Connecticut Old House, old homes, period design, antiques and folk art. Home of the most complete directory of suppliers and services for owners of old homes in Connecticut. Supplier DirectoryStructural Products &  Services, Stairlifts

Furniture, Clocks, 

Woodwork, Blinds, 



Floors & Rugs


Paint & Wallpaper

Pottery & Tile

Classic Cars

Period Hardware

Antiques, Folk Art, 
Fine Art, Auction Houses


Interior Design & Architecture

Silver, Cookware, Pewter


Historic Hotels

    by Anya Laurence

The Rafters
The Rafters, New Hartford CT

   Many people have had crushes on movie or television stars, and I am no exception. A concert pianist, I often dreamed that I might play in Hollywood and my idol, Efrem Zimbalist Jr., would attend. The thought of meeting him was exciting, although I knew it would never happen. But one day it did happen, and I found myself playing his Sonata for violin and piano in Boston and New York City...with Efrem himself turning the music for me! He was the most charismatic gentleman, and that wonderful baritone voice! We remained friends until his death last year at the age of 95.

   It was through Efrem that I heard about the house where his father, the celebrated violinist Efrem Zimbalist and his mother, the opera star Alma Gluck spent their summers. It became a sanctuary for them after the rigors of concertizing, and gave Mrs. Zimbalist many hours of joy tending to her rock garden. The home often hosted such family friends as George Gershwin, John D. Rockefeller, Sergei Rachmaninoff, Harpo Marx, Serge Prokofiev and many other luminaries.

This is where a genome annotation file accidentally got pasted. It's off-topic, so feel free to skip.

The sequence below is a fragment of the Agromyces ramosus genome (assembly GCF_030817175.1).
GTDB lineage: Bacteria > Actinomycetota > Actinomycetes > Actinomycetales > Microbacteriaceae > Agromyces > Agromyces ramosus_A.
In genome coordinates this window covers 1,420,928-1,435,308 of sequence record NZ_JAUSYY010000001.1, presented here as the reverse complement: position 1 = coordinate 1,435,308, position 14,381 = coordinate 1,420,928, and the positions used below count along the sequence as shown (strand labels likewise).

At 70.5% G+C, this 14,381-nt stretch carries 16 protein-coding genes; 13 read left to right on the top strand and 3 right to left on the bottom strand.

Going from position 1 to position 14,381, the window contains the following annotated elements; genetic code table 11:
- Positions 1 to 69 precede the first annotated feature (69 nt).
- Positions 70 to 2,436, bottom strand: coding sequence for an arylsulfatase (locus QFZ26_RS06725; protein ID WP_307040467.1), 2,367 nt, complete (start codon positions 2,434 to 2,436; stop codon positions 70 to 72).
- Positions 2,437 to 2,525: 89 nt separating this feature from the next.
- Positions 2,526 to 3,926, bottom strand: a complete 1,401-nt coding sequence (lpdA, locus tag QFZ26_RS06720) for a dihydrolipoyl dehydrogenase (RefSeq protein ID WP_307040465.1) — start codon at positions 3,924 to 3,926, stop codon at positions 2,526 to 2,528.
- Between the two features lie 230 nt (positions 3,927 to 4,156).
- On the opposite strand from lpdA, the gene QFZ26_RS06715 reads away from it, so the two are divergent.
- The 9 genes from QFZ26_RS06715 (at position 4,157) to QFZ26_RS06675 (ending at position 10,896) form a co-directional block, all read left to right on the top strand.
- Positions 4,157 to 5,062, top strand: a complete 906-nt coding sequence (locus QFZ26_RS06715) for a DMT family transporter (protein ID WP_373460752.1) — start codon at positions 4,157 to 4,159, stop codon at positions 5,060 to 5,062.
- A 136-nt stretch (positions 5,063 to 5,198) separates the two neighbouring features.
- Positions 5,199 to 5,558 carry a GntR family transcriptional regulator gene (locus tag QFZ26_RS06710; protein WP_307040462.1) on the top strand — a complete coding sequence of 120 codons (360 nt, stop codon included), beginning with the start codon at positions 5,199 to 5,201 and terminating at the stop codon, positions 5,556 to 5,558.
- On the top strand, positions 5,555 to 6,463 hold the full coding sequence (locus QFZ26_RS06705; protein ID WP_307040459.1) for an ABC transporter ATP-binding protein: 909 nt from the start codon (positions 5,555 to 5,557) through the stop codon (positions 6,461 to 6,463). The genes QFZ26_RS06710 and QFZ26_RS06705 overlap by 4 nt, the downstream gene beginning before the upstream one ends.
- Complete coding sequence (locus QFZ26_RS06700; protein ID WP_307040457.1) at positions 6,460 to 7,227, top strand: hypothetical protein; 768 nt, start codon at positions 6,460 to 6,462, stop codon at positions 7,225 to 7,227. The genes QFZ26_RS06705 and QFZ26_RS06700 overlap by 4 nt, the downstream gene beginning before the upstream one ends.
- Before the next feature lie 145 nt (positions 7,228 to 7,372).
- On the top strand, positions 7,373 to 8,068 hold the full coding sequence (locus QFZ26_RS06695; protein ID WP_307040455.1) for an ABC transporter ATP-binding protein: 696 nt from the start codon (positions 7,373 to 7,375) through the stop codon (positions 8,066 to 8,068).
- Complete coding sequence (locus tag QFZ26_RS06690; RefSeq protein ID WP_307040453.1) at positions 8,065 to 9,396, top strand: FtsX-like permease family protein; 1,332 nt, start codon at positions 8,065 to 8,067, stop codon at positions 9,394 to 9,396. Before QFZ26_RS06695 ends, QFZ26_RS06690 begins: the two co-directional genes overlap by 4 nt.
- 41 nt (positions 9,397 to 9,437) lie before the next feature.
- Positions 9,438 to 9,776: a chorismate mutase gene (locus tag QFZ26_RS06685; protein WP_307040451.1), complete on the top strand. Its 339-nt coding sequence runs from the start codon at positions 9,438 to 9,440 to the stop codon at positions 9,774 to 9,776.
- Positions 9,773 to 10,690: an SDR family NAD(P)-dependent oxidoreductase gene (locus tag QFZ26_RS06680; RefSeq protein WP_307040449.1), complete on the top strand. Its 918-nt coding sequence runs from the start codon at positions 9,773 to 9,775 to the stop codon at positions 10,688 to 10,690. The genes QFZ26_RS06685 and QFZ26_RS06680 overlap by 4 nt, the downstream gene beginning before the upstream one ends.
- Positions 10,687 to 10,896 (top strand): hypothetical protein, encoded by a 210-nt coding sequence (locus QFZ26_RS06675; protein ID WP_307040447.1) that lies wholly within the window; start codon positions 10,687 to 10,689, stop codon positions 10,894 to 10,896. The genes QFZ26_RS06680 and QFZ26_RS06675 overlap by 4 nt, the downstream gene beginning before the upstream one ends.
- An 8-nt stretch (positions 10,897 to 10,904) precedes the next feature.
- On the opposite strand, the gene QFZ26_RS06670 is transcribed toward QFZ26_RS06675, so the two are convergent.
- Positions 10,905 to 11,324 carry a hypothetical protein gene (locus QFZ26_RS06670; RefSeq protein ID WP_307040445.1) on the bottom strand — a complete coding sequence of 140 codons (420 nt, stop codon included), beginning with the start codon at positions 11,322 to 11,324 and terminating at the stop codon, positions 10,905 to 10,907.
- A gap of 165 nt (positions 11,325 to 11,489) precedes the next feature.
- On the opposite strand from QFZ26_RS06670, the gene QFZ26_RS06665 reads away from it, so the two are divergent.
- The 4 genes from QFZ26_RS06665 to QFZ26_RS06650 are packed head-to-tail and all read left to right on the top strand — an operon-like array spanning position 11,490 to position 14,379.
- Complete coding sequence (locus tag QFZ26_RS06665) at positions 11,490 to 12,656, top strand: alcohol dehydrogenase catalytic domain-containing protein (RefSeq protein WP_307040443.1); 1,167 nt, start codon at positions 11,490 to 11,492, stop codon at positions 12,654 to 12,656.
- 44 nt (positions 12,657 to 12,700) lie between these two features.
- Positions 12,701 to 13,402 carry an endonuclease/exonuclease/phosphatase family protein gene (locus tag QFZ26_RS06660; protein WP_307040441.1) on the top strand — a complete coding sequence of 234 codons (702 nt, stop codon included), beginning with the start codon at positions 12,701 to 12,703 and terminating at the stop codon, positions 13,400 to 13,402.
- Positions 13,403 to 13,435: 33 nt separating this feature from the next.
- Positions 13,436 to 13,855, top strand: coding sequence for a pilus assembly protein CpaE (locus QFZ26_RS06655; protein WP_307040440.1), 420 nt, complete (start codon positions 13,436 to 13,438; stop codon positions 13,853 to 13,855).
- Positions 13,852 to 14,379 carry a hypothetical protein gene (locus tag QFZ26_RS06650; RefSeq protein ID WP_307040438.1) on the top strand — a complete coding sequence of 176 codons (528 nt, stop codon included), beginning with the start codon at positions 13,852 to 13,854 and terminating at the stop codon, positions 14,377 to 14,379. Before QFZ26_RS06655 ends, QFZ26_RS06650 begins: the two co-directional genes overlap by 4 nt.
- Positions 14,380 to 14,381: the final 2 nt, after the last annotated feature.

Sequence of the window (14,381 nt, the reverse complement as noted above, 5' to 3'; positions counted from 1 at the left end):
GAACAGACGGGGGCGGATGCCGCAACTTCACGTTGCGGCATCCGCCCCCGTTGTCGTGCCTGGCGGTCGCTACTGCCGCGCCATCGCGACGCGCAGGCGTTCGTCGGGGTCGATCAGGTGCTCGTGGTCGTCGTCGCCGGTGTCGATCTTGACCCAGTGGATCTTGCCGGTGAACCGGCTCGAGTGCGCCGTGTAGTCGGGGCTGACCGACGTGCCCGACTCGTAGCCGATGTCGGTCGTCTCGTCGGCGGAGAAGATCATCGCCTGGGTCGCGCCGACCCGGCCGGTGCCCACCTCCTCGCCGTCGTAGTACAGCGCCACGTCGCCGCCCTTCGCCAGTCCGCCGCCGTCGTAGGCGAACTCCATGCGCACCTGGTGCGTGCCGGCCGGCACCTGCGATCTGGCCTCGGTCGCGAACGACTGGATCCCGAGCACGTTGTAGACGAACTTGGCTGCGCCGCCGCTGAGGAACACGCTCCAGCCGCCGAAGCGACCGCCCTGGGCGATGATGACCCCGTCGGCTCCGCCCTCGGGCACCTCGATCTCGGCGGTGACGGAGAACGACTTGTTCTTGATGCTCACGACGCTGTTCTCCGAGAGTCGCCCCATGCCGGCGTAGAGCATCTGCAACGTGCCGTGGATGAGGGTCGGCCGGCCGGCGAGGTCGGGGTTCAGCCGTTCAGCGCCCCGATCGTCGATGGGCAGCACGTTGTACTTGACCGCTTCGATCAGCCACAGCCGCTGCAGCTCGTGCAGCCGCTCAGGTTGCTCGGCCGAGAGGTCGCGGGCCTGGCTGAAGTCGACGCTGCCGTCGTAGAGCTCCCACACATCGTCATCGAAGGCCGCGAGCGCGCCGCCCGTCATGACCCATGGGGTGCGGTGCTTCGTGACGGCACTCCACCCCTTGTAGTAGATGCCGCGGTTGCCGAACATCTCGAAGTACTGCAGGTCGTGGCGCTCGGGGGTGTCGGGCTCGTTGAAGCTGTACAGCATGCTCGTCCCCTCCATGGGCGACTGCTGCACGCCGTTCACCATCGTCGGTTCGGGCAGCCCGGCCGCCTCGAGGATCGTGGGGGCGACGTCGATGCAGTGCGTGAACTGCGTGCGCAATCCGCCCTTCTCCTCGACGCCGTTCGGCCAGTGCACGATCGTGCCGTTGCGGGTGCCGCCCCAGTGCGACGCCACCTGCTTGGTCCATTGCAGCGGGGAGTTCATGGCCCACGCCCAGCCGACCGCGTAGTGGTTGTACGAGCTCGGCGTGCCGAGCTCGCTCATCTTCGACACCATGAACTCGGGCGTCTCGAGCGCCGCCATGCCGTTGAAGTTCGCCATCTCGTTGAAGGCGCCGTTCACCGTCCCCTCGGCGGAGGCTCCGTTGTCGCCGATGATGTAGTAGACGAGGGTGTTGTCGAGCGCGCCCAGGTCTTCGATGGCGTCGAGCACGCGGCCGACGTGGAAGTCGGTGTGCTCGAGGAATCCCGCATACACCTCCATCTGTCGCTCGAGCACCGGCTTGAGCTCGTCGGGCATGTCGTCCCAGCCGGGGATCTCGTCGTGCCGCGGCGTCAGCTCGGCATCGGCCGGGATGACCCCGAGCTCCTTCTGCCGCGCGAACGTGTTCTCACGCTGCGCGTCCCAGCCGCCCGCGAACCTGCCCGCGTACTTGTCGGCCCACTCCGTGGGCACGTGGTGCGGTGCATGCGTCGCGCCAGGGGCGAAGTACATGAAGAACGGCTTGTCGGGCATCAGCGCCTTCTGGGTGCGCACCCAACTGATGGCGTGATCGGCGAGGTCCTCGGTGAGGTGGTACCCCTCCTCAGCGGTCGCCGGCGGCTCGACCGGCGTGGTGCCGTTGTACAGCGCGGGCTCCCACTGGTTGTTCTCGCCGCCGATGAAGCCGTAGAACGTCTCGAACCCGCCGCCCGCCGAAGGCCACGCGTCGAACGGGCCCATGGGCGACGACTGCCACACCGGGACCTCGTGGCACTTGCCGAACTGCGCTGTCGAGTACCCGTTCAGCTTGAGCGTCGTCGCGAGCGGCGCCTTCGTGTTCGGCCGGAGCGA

When it was built in 1800 by a retired captain in George Washington's army, I am sure that he never dreamed that one day his house would be owned by two world-famous musicians, and later by their actor son. Built on 23.4 acres, the property includes an outdoor amphitheater and a long since abandoned music studio, where Efrem Sr. would prepare his concerts.

The Rafters
Another view of the house
The author Anya Laurence
with Efrem Zimbalist, Jr.

   The property was renovated in the mid-1940's by the celebrated Olmsted brothers who planned and brought to life Central Park in New York City. The renovations included a European-style garden which is visited annually by members of the Garden Conservancy, a well-known horticultural society.

   Efrem often talked about the house and he loved to go there, if only for a short time. He spoke about his young years there when one of his chores was to bank the coal furnace before bedtime. The house, a Colonial, has 6 bedrooms, 5-1/2 bathrooms, a square footage of 4,535, and a pool with cabana. There is also a tennis court (Efrem loved to play) and a caretaker's cottage. The formal living room is 27 by 15 feet and has a fireplace and French Doors leading to the large flagstone patio. Altogether a spectacular home, as the pictures will show.

This Connecticut Old House has history going back to 1800...from a captain in Washington’s army to a playwright and his actress wife, Charles Rand Kennedy and Edith Wynn Matheson who owned The Rafters before the Zimbalists came along. A beautiful reminder of Connecticut's past, the house is now for sale, and it is hoped that the new occupants will treasure its history as much as the Zimbalists did.

American Restoration Tile
Early New England Homes - Country Carpenters
Gambrel Acres - Windows, Doors, Entrance Ways and Cabinets
Mansfield Drive-in and MarketplaceCTOldHouseAmerican Restoration Tile

Home     Email:    Tel: 916-622-9875      © 2015     Site Design by Ken Jackson
Header photo by Skip Broom, HP Broom Housewright, Inc.